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Ping packet lost by ARP

trane.m
Beginner
Beginner

Hello,

First post, sorry if it's misplaced.

 

So i read that the first packet from the first ping between a switch and some other device is lost, due to the switch having no entries for the MAC address in the ARP table. But i can't figure out exactly what is going on, for that to be the result?

 

You tell the switch to ping x.x.x.x and the switch looks in the ARP table for an entry matching the destination IP. When it has no mathcing entry, will it send the packet as a broadcast packet, resulting in no one answering, because there's no devices configured with that address?

 

Is the packet lost because the switch starts to "do another job" as in sending an ARP request, instead of the ping packet?

 

I hope someone can help me by telling exactly what happens. Thank you in advance

2 ACCEPTED SOLUTIONS

Accepted Solutions

balaji.bandi
VIP Guru VIP Guru
VIP Guru

Just addition to other post, there is good learning discussion here :

 

https://learningnetwork.cisco.com/s/question/0D53i00000Kt2Im/about-ping-and-arp-table

 

BB

***** Rate All Helpful Responses *****

How to Ask The Cisco Community for Help

View solution in original post

Welcome to the community. You say "First post, sorry if it's misplaced." This part of the community is one of several where your question is appropriate. 

Your question about the loss of the first ping packet is not uncommon for someone who is learning about networking. 

You ask "When it has no mathcing entry, will it send the packet as a broadcast packet" No it will not send the packet as a broadcast. This behavior is found when the switch is doing layer 2 forwarding (if the switch receives a frame to forward and the destination mac address is not in the mac table then the switch does forward the frame to all ports in that vlan - except for the port on which it was received) but is not implemented for layer 3 processing.

You also ask "Is the packet lost because the switch starts to "do another job" " It is not that the switch starts to do another job. The switch has a packet that it needs to transmit but it can not transmit it because it has no destination mac address. This triggers the switch to send an arp request. Assuming that the destination device does exist in the vlan/subnet it should send an arp reply and the switch will have the destination address for the second packet. But the first packet fails.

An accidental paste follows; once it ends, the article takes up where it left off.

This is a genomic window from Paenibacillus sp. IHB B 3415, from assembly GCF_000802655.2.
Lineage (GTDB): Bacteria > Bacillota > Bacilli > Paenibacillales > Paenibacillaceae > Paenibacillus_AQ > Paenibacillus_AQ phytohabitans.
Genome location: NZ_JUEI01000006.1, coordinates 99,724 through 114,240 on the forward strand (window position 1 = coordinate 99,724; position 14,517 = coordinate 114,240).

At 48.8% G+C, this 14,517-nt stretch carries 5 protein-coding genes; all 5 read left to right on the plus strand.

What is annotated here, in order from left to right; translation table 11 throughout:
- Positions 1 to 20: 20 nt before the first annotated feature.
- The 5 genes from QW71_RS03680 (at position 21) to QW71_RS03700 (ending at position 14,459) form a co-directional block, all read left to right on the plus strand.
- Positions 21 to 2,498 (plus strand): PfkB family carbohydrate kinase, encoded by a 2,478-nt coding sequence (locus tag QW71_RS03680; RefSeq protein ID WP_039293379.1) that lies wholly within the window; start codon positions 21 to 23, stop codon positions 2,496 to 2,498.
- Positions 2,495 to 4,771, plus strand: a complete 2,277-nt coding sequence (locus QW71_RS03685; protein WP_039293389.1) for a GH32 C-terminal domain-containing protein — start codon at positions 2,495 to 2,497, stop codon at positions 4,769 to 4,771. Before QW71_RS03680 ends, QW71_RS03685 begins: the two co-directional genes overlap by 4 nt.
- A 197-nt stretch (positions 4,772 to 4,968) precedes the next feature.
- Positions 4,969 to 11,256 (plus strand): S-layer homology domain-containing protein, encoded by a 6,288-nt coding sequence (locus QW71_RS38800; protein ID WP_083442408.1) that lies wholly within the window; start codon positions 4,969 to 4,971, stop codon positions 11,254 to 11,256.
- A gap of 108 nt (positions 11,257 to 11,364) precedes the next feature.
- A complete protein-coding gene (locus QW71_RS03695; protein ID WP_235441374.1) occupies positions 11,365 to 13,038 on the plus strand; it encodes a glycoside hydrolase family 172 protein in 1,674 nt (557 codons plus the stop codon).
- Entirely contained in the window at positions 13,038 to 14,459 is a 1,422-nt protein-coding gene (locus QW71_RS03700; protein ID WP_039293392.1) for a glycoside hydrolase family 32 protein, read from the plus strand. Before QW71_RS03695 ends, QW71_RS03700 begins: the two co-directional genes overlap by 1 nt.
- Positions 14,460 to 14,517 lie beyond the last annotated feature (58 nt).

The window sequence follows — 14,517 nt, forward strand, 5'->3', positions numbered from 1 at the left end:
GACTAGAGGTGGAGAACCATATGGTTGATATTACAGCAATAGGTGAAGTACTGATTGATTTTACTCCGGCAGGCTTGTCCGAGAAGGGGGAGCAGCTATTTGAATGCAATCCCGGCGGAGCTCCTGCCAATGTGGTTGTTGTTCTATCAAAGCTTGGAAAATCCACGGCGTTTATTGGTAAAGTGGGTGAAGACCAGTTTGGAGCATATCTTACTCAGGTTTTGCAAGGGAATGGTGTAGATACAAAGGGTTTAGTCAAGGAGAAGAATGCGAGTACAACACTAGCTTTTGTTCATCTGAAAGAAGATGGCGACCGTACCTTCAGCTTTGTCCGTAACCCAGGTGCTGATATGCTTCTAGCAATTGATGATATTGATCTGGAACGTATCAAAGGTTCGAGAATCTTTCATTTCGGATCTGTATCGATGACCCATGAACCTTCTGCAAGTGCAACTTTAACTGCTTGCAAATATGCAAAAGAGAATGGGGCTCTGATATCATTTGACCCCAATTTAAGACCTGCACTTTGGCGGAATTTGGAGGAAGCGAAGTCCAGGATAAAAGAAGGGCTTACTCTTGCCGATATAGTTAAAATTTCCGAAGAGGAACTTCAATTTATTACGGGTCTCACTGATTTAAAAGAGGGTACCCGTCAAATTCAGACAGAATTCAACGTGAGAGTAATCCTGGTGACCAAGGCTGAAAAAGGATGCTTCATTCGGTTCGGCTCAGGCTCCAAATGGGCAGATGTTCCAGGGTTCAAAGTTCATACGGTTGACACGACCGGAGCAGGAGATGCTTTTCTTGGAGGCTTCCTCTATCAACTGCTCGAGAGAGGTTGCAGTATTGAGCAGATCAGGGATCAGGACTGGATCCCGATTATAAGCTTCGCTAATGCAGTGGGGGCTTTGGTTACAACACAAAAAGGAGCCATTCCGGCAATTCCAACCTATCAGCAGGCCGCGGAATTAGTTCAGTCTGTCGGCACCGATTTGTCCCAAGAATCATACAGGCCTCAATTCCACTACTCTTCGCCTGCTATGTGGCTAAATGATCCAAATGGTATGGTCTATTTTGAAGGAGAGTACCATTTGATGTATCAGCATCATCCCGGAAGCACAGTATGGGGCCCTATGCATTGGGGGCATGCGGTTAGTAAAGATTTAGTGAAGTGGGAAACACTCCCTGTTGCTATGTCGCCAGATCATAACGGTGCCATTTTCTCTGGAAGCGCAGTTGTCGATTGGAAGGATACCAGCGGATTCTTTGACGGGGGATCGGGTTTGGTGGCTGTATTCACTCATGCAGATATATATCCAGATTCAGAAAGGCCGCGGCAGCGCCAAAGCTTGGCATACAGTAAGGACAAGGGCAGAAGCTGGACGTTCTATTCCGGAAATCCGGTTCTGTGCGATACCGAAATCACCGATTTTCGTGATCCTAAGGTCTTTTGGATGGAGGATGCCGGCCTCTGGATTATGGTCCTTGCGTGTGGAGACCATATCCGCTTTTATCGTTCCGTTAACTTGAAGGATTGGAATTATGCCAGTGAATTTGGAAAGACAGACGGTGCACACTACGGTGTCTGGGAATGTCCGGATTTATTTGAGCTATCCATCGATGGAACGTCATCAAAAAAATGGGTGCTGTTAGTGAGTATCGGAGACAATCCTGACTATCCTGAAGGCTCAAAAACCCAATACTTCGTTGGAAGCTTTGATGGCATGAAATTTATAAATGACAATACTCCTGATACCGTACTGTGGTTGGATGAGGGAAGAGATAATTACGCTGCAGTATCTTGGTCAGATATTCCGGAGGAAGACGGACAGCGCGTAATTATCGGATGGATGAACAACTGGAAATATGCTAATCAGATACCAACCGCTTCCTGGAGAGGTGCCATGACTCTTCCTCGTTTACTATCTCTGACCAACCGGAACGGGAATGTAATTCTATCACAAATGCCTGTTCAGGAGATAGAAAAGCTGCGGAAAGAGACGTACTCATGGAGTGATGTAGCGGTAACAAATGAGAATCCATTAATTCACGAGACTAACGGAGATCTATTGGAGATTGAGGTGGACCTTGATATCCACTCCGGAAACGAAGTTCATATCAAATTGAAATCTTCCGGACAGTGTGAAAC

HTH

Rick

View solution in original post

4 REPLIES 4

Georg Pauwen
VIP Master VIP Master
VIP Master

Hello,

 

as I understand it, the first ping usually 'fails' because it times out.

 

I think the link below explains it pretty well...

 

https://www.pathsolutions.com/resources/why-does-the-first-ping-usually-fail/#:~:text=The%20reason%20the%20first%20ping,delay%20is%20usually%20too%20long.

balaji.bandi
VIP Guru VIP Guru
VIP Guru

Just addition to other post, there is good learning discussion here :

 

https://learningnetwork.cisco.com/s/question/0D53i00000Kt2Im/about-ping-and-arp-table

 

BB

***** Rate All Helpful Responses *****

How to Ask The Cisco Community for Help

Welcome to the community. You say "First post, sorry if it's misplaced." This part of the community is one of several where your question is appropriate. 

Your question about the loss of the first ping packet is not uncommon for someone who is learning about networking. 

You ask "When it has no mathcing entry, will it send the packet as a broadcast packet" No it will not send the packet as a broadcast. This behavior is found when the switch is doing layer 2 forwarding (if the switch receives a frame to forward and the destination mac address is not in the mac table then the switch does forward the frame to all ports in that vlan - except for the port on which it was received) but is not implemented for layer 3 processing.

You also ask "Is the packet lost because the switch starts to "do another job" " It is not that the switch starts to do another job. The switch has a packet that it needs to transmit but it can not transmit it because it has no destination mac address. This triggers the switch to send an arp request. Assuming that the destination device does exist in the vlan/subnet it should send an arp reply and the switch will have the destination address for the second packet. But the first packet fails.

 

HTH

Rick

I am glad that our explanations have been helpful. Thank you for marking this question as solved. This will help other participants in the community to identify discussions which have helpful information. This community is an excellent place to ask questions and to learn about networking. I hope to see you continue to be active in the community.

HTH

Rick
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